Is there a bent chimney foundation or masonry problem?
What if the chimney bends? Is a Basic Problem or Masonry Problem? Let's look at two different ways as the chimney bends.
The chimney above the house is typically a bricklayer or structural problem. These chimneys usually put too much weight on the frame of the house and begin to get into the house, which is flooding. This is a very dangerous problem when these chimneys fall into a liveable place. Contact a good mason or structural repair specialist. Repair may include brick removal from the chimney or more support in the house. If you have any doubts about what to do, contact a licensed engineer.
Chimney-prone chimneys are a basic question. When most houses were built, the chimney foundation was added to the bases of the home (though some were poured at the same time). Even if the foundation was part of the original home base, it is typically not designed as a house line. The chimney is usually heavily loaded and concentrated on a small surface, so in many cases it is the hardest part of the house. Imagine how much bricks and blocks are concentrated in the 2×6 area. The weight of an entire masonry chimney can weigh tens of thousands of pounds and can be concentrated in relatively small areas.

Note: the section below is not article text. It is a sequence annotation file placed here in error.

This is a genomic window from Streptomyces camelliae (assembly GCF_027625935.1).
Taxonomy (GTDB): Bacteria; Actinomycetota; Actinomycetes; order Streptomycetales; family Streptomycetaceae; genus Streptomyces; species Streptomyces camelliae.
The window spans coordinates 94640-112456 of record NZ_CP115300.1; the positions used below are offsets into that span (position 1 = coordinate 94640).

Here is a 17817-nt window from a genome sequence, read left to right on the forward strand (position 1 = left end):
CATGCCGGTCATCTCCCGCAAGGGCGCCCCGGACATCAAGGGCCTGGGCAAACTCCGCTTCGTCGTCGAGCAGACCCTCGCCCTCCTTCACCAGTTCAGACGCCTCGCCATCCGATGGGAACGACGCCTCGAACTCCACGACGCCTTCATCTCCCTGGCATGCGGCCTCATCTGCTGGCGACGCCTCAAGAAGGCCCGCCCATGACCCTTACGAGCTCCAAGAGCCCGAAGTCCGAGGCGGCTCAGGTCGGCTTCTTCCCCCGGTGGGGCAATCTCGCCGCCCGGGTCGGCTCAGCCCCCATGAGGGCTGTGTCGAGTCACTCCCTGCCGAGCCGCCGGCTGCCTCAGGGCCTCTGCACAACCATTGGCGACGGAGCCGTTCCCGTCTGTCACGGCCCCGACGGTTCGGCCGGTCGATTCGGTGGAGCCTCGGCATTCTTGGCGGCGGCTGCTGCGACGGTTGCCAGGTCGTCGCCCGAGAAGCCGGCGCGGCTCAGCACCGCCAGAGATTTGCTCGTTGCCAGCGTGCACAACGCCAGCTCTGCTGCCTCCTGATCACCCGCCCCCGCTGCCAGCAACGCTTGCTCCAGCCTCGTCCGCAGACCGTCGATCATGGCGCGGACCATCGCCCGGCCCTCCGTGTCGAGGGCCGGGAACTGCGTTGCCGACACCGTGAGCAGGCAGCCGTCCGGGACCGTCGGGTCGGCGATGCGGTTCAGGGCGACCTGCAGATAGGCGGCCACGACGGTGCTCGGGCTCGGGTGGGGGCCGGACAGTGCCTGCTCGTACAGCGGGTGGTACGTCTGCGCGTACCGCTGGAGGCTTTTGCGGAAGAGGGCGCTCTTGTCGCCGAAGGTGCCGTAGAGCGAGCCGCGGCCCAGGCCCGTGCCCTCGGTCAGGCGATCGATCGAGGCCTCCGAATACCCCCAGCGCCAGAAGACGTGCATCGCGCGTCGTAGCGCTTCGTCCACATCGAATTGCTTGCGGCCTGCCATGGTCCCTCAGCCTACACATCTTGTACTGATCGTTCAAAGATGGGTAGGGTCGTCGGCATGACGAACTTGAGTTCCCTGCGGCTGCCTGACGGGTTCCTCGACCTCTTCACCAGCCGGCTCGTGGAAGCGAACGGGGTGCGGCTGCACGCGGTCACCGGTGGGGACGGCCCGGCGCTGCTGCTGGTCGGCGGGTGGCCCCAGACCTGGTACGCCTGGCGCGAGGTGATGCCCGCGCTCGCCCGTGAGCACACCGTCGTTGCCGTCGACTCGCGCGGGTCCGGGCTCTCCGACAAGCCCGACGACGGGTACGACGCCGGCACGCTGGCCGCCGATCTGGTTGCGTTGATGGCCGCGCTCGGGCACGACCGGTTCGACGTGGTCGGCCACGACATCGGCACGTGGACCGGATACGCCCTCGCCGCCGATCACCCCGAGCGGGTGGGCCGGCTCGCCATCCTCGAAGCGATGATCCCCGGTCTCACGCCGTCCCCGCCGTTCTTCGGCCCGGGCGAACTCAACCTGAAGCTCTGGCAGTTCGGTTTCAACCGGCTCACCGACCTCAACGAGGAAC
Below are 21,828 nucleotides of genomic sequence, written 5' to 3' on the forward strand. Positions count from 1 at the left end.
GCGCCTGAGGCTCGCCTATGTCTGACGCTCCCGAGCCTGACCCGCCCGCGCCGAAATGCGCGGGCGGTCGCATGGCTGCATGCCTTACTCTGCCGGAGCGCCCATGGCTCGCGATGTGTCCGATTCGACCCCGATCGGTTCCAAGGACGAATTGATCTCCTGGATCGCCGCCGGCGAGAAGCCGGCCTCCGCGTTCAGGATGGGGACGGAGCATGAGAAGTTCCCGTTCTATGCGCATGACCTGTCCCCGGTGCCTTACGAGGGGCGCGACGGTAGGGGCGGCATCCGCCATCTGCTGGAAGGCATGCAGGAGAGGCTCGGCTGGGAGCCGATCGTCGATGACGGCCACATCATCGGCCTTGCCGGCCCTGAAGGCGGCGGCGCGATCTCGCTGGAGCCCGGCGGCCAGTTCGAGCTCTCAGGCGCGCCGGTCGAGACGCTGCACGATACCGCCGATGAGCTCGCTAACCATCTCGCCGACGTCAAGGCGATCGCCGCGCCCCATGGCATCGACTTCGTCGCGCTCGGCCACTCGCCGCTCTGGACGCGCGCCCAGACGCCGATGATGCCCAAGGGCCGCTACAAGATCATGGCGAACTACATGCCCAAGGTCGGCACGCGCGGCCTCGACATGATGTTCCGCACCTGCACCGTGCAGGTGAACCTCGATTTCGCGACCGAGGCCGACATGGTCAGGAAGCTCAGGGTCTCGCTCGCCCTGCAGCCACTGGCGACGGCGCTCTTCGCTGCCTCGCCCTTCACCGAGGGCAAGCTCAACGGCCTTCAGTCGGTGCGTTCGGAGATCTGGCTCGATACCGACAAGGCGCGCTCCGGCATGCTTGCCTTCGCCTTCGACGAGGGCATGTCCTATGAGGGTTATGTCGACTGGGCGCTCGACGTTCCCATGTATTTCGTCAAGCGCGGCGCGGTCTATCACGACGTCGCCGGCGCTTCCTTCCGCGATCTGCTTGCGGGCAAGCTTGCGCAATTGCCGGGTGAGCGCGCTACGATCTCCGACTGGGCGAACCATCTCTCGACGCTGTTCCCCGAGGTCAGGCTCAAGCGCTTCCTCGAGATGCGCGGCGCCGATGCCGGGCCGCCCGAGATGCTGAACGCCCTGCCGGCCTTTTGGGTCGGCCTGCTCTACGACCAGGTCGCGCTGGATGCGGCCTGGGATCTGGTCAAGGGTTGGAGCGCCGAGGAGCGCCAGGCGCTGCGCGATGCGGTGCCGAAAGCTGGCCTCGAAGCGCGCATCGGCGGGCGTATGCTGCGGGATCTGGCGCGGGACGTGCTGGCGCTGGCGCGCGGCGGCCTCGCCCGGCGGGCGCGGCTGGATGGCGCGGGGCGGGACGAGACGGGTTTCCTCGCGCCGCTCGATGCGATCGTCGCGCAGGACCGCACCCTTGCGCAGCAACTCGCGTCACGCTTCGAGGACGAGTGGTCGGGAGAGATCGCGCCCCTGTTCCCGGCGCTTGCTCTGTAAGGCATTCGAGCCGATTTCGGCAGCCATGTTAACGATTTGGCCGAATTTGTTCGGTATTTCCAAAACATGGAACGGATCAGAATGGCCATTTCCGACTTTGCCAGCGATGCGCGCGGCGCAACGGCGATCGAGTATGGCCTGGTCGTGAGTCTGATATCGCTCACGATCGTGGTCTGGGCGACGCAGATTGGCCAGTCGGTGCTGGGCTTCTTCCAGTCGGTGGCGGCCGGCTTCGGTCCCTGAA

When the chimneys are prone to a house, you can improve them by supporting the piers. These piers can be spirals or resistors. Resists generally have a better way to fix the foundation under a chimney, as these piers are 3-6 times stronger than some residential spiral jets.
These supporting piers are placed under the existing chimney base. Once the piers are installed, the chimney can be lifted and retracted to the house. While the results are not guaranteed, skilled supporters tend to reduce flexibility by more than 50%.